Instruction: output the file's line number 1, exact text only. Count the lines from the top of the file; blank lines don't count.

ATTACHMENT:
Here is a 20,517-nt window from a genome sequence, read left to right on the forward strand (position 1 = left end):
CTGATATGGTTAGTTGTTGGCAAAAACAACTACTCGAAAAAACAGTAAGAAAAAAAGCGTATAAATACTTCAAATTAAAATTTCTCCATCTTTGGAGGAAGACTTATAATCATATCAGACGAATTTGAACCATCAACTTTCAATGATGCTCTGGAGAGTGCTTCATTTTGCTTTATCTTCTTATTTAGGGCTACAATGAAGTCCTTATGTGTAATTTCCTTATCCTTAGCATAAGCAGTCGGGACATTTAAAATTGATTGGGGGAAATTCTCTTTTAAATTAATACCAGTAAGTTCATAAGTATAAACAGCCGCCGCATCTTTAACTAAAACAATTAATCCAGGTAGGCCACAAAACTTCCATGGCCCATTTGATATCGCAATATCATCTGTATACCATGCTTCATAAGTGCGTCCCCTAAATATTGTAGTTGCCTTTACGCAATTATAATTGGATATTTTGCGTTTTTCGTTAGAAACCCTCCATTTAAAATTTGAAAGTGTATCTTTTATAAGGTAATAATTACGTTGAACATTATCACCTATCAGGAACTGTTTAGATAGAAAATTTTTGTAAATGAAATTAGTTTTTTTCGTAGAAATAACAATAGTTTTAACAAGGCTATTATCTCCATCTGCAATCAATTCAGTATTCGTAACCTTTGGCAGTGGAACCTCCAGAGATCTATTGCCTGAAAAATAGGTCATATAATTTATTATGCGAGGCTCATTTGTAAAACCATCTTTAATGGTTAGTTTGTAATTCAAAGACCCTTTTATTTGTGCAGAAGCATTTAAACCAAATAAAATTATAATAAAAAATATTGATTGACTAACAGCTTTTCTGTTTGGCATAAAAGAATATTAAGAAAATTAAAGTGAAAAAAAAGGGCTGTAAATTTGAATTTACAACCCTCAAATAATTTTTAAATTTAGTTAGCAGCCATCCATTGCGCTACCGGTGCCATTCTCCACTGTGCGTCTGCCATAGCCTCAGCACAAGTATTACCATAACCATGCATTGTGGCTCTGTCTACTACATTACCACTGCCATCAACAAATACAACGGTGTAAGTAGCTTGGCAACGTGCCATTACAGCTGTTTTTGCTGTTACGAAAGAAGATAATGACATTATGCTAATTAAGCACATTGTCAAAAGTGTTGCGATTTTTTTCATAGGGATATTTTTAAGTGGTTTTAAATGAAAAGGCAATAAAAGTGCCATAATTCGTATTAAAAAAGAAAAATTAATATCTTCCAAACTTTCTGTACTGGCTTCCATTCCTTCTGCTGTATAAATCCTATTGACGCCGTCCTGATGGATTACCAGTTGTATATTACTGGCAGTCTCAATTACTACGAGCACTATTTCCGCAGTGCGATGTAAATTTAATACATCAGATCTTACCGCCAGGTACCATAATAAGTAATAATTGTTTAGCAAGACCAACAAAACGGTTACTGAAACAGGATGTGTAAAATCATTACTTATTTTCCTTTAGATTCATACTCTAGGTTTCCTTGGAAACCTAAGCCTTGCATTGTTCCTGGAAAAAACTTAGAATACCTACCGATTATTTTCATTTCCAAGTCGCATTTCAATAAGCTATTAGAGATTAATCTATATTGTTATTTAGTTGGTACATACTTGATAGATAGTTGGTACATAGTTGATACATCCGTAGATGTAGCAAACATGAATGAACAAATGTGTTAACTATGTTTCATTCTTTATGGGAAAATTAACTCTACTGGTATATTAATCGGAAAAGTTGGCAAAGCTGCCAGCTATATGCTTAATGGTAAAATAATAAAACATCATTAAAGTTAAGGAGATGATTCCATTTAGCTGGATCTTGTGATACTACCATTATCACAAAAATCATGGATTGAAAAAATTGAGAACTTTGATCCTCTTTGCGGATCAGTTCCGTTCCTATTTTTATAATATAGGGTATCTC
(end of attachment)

Here is a 20,517-nt window from a genome sequence, read left to right on the forward strand (position 1 = left end):